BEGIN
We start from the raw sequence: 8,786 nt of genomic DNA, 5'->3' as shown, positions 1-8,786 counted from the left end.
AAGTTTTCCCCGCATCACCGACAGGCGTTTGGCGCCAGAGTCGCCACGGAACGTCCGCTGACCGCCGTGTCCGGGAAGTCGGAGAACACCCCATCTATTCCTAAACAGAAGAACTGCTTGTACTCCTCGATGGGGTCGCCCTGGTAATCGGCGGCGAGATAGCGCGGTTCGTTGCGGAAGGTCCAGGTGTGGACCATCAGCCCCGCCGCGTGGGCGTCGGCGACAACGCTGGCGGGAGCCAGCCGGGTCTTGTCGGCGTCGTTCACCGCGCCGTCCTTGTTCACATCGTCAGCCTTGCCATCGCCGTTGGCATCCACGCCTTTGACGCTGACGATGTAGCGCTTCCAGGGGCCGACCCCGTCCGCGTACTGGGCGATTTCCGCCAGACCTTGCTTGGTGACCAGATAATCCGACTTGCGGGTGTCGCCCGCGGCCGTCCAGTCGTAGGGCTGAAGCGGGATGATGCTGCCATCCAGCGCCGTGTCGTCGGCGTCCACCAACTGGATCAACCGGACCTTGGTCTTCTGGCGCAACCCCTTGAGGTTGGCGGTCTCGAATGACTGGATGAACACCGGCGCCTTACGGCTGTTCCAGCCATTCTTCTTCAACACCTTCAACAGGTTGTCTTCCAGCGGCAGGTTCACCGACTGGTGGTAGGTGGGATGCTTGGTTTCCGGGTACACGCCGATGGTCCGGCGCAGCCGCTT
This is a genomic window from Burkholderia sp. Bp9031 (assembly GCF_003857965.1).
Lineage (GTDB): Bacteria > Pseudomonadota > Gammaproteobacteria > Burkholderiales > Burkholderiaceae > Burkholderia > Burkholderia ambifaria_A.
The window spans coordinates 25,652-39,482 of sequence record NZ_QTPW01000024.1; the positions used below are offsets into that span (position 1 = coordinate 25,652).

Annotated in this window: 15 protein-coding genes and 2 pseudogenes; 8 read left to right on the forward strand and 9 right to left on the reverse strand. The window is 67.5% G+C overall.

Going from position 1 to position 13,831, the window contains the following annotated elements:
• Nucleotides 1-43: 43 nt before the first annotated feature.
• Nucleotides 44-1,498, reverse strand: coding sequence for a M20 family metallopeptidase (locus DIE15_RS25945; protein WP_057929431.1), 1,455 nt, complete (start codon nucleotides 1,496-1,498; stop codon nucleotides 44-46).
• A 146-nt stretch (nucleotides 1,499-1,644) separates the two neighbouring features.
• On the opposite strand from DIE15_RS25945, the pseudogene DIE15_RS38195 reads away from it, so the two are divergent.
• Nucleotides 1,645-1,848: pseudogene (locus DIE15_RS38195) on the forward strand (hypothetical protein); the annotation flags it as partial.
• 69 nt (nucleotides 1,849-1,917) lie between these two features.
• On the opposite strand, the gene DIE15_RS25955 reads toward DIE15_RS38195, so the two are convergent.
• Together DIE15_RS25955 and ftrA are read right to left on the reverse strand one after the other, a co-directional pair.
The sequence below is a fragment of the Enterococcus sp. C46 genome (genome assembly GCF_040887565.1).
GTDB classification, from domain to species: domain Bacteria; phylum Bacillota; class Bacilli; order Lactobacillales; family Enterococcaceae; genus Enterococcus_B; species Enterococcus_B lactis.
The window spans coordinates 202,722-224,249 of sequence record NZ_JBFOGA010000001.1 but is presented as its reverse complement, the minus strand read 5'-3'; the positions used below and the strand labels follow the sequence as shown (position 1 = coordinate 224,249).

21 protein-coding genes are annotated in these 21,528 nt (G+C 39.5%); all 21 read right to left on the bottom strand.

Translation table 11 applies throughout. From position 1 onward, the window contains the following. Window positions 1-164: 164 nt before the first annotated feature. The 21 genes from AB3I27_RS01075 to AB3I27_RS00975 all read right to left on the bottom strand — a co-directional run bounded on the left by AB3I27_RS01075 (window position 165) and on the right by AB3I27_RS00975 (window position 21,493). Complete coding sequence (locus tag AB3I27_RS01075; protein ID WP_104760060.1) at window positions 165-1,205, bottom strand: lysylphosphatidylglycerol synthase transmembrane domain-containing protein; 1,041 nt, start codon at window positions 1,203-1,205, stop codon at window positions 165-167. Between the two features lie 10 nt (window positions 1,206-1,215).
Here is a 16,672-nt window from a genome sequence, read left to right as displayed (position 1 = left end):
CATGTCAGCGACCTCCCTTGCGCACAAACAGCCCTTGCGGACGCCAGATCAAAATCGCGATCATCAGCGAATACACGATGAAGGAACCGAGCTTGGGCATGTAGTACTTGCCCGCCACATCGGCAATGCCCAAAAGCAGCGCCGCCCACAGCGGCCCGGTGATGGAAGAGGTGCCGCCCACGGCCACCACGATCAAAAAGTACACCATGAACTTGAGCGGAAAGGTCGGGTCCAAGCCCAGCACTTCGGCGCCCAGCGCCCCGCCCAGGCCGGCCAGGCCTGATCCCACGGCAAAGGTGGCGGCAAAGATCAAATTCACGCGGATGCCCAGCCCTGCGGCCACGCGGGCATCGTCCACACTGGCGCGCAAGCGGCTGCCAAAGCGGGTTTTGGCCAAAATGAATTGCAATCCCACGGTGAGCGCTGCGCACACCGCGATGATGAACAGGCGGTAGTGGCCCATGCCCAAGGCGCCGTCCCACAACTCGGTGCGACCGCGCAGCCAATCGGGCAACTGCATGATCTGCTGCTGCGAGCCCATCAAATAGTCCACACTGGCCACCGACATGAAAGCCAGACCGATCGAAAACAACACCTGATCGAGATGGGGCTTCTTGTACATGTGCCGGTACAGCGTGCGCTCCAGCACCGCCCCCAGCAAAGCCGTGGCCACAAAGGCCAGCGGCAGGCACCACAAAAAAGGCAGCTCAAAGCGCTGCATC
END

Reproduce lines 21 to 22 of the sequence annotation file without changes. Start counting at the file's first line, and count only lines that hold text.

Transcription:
Here is a 16,672-nt window from a genome sequence, read left to right as displayed (position 1 = left end):
CATGTCAGCGACCTCCCTTGCGCACAAACAGCCCTTGCGGACGCCAGATCAAAATCGCGATCATCAGCGAATACACGATGAAGGAACCGAGCTTGGGCATGTAGTACTTGCCCGCCACATCGGCAATGCCCAAAAGCAGCGCCGCCCACAGCGGCCCGGTGATGGAAGAGGTGCCGCCCACGGCCACCACGATCAAAAAGTACACCATGAACTTGAGCGGAAAGGTCGGGTCCAAGCCCAGCACTTCGGCGCCCAGCGCCCCGCCCAGGCCGGCCAGGCCTGATCCCACGGCAAAGGTGGCGGCAAAGATCAAATTCACGCGGATGCCCAGCCCTGCGGCCACGCGGGCATCGTCCACACTGGCGCGCAAGCGGCTGCCAAAGCGGGTTTTGGCCAAAATGAATTGCAATCCCACGGTGAGCGCTGCGCACACCGCGATGATGAACAGGCGGTAGTGGCCCATGCCCAAGGCGCCGTCCCACAACTCGGTGCGACCGCGCAGCCAATCGGGCAACTGCATGATCTGCTGCTGCGAGCCCATCAAATAGTCCACACTGGCCACCGACATGAAAGCCAGACCGATCGAAAACAACACCTGATCGAGATGGGGCTTCTTGTACATGTGCCGGTACAGCGTGCGCTCCAGCACCGCCCCCAGCAAAGCCGTGGCCACAAAGGCCAGCGGCAGGCACCACAAAAAAGGCAGCTCAAAGCGCTGCATC